Today, the world yearns for peace, security, stability and sustainable development. Indeed, never has the world been faced with so many transnational challenges coming together all at the same time. To successfully overcome these challenges, multilateral cooperation, particularly by the major powers, is critical. The United States is the most developed and strongest nation in the world. China is the most populated developing nation in the world. In the multilateral effort to overcome these challenges, a good and productive relationship between the United States and China is essential.
Within the Asian region alone, a great many issues, such as the de-nuclearization of the Korean Peninsula, the challenges of Afghanistan and Pakistan, and the continued growth of the economy in the region, require close cooperation between the United States and China.
China and the United States not only have a foundation for broad cooperation, but they also shoulder very important common responsibilities. Today, communication and interaction between the two countries have never been more frequent; mutually beneficial cooperation between them has never been more extensive; and the need for developing relations between them has never been so pressing.
I am pleased to see that since President Obama’s visit to China in November last year, a brand new opportunity for Sino-US relations has opened up. A joint statement that followed the summit meeting between President Obama and President Hu Jintao was very encouraging for those who wish to see the relationship moving forward. I would like to specifically quote a few passages from the joint statement as follows: “The two countries believe that to nurture and deepen bilateral strategic trust is essential to US-China relations in the new era.” “The United States reiterated that it welcomes a strong, prosperous and successful China that plays a greater role in world affairs.” “China welcomes the United States as an Asia Pacific nation that contributes to peace, stability and prosperity in the region.” “The two sides reiterated that they are committed to building a positive, cooperative and comprehensive U.S.-China relationship for the 21st century, and will take concrete actions to steadily build a partnership to address common challenges.” These words from the two leaders point a positive way forward for us.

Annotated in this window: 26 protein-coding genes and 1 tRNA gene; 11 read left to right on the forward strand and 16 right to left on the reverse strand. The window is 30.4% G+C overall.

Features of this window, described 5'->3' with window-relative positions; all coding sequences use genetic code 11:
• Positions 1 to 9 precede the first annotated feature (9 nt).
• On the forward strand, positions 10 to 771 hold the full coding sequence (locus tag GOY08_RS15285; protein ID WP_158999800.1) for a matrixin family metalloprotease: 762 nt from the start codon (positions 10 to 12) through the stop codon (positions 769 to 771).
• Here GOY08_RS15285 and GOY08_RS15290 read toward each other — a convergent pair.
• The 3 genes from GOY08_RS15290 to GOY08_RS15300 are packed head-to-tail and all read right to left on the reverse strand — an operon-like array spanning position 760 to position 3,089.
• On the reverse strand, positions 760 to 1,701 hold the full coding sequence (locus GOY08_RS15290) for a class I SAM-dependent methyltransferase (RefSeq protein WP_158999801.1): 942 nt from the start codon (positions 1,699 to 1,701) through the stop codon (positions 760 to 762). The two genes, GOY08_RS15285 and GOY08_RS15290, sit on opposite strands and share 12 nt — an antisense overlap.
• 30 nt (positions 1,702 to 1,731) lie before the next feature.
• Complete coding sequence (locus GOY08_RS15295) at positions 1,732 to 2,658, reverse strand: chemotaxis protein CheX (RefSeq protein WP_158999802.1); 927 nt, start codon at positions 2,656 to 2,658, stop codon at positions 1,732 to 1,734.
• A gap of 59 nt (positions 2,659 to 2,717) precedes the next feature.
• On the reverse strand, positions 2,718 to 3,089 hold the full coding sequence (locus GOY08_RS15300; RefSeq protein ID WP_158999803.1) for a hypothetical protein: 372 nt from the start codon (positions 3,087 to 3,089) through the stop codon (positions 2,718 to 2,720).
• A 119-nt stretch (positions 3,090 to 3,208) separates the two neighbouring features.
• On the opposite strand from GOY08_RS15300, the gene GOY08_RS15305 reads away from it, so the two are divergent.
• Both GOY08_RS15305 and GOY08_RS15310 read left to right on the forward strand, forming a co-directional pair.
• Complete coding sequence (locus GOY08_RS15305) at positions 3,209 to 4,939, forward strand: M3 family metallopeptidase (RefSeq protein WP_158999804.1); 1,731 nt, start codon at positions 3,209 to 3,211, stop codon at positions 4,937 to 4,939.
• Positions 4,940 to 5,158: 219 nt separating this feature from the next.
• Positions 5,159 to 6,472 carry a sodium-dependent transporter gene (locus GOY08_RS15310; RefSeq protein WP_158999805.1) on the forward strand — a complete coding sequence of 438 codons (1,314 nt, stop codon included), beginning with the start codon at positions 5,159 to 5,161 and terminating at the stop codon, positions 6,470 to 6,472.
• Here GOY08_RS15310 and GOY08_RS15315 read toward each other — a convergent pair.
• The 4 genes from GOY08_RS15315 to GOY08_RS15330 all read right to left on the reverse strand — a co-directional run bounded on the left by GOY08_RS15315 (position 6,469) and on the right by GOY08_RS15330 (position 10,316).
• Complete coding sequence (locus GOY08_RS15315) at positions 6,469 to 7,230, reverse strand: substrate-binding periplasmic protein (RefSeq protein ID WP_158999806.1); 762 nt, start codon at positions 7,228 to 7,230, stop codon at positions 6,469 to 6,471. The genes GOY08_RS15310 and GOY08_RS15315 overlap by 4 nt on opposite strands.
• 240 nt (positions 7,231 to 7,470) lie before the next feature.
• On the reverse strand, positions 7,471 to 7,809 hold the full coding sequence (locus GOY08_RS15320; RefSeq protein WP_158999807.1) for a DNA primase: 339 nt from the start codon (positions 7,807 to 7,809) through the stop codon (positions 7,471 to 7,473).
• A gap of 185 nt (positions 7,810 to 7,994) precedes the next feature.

I would like to draw special reference to the following quote: “The two countries believe that to nurture and deepen bilateral strategic trust is essential to US-China relations in the new era.”
I believe nurturing and deepening bilateral strategic trust is essential if the US-China relationship is to move up another rung in the ladder of cooperation. But this is not an easy undertaking. One is the largest developing nation in the world, while the other is the most powerful nation in the world. Their histories and cultures are different, and they are at different stages of development. Strategic mutual trust is about reaching a comprehensive and accurate understanding of each other’s path of development, strategic intention and foreign policy. Developing trust takes understanding, and developing understanding takes an active commitment to listening to and respecting each other’s goals and needs.
Frankly speaking, while the leaders of our two countries are developing a good understanding of each other, and while there is an increasing level of understanding between the officials of our two governments, views and perceptions of China in certain important quarters in America worry me. At least until very recently, US defense and national intelligence planning considered China as the greatest challenge to America’s interests, and placed China seemingly in an adversarial role to the United States. Such views, a product of the cold war, are not suited to the 21st century. Indeed, such views are an impediment toward building strategic trust.